Date of Award
Master of Science
Behavior Analysis and Therapy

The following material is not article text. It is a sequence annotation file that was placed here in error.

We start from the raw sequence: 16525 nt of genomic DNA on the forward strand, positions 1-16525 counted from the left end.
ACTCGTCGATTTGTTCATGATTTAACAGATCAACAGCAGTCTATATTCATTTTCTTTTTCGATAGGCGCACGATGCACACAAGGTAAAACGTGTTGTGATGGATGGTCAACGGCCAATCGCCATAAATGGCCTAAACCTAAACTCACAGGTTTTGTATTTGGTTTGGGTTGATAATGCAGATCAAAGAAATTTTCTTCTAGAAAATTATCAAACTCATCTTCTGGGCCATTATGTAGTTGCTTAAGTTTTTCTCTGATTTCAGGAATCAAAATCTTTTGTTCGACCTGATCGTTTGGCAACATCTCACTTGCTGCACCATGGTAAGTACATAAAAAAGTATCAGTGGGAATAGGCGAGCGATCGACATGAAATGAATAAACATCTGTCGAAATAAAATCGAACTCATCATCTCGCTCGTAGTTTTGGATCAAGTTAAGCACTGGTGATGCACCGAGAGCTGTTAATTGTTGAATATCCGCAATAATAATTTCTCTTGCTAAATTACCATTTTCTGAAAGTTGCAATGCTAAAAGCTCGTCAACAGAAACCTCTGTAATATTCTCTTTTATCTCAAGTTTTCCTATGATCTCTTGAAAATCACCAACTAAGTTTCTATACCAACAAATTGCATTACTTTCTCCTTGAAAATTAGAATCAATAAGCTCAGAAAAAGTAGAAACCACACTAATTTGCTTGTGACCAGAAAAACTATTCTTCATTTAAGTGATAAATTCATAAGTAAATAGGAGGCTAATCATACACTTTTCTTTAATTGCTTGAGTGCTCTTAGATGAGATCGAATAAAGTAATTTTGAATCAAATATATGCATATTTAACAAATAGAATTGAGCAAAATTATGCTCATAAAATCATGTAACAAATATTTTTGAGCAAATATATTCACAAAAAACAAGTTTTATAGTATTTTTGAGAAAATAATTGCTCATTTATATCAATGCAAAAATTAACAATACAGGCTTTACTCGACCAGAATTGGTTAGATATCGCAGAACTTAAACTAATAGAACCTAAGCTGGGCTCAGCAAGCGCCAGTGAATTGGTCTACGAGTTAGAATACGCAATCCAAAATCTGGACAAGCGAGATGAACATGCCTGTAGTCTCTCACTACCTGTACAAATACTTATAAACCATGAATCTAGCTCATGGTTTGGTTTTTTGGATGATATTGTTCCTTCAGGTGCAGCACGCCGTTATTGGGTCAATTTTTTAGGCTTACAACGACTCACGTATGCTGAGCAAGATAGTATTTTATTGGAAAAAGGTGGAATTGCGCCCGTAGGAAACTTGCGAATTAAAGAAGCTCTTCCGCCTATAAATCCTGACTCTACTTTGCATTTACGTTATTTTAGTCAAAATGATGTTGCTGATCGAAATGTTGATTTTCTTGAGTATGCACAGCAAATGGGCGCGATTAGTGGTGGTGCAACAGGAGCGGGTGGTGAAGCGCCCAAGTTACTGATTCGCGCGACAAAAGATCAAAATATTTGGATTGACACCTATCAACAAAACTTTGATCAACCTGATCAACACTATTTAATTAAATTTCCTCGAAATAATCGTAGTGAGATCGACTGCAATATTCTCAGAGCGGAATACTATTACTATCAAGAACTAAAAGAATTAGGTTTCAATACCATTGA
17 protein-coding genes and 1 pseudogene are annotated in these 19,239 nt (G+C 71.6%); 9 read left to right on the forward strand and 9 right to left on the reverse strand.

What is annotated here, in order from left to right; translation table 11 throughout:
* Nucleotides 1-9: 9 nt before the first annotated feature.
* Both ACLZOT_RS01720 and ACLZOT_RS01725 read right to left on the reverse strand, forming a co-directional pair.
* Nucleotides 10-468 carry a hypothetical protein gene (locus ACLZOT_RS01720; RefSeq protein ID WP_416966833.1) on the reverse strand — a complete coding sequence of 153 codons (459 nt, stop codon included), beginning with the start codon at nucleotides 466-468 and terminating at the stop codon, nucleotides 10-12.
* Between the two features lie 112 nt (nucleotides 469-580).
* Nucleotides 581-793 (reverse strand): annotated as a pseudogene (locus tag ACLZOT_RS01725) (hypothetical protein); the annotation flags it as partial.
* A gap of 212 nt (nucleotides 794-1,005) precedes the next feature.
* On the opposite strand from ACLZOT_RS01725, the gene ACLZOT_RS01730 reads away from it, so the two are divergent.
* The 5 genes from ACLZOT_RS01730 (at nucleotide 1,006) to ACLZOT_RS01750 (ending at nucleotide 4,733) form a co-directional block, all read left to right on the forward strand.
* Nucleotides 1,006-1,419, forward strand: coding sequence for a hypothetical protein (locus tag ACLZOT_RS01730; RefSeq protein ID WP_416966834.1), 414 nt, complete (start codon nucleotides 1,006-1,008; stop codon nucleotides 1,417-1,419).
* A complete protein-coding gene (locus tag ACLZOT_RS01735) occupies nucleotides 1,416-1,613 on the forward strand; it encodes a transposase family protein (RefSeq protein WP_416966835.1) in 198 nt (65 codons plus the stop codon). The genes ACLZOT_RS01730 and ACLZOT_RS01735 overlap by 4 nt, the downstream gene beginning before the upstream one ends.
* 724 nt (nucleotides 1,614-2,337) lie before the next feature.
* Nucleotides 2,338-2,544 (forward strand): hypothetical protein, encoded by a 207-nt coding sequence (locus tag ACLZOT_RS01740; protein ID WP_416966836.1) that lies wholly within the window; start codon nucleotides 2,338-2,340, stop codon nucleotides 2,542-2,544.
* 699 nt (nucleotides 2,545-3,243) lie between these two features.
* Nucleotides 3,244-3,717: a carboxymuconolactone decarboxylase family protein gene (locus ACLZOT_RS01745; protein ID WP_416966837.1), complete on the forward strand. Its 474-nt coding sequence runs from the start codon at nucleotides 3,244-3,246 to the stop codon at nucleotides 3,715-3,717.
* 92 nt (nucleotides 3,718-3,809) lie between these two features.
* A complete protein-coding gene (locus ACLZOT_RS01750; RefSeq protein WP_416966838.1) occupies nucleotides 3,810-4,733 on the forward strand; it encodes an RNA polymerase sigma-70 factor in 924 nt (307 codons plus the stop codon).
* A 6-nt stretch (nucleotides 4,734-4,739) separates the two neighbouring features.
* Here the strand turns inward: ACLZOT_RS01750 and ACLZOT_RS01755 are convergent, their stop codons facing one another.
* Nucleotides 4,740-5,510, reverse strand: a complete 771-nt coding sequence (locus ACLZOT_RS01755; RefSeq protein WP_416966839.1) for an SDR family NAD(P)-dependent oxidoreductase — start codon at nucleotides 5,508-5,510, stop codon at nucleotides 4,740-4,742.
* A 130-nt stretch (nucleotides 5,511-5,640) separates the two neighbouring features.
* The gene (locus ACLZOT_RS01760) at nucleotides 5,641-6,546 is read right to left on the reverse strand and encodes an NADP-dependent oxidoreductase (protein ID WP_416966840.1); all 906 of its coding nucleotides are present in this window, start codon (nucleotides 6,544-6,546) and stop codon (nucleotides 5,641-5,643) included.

The present investigation examined observational learning during equivalence-based instruction using the PEAK Equivalence curriculum, across five children with disabilities. A multiple baseline across skills was used to evaluate observational learning across the participants, including directly observed relations, as well as derived symmetrical and transitive relations. Each skill contained 5 stimulus classes, where a subset of relations for a single class was trained for each participant. The remaining 4 class subsets were observed by each of the participants. For the derived relations, participants never observed peers contact reinforcement for correct responding nor did they themselves contact reinforcement for correct responding. After multiple sessions, results indicated increases in both observed directly trained relations, as well as emergent derived relations. Over the course of the sessions, the participants average correct answers increased from an average of 12% during baseline to100% at the end of the training phase and during a follow-up test probe. The results have implications for equivalence-based ABA instruction in schools and other settings where group-based instruction is common in application with individuals with disabilities.
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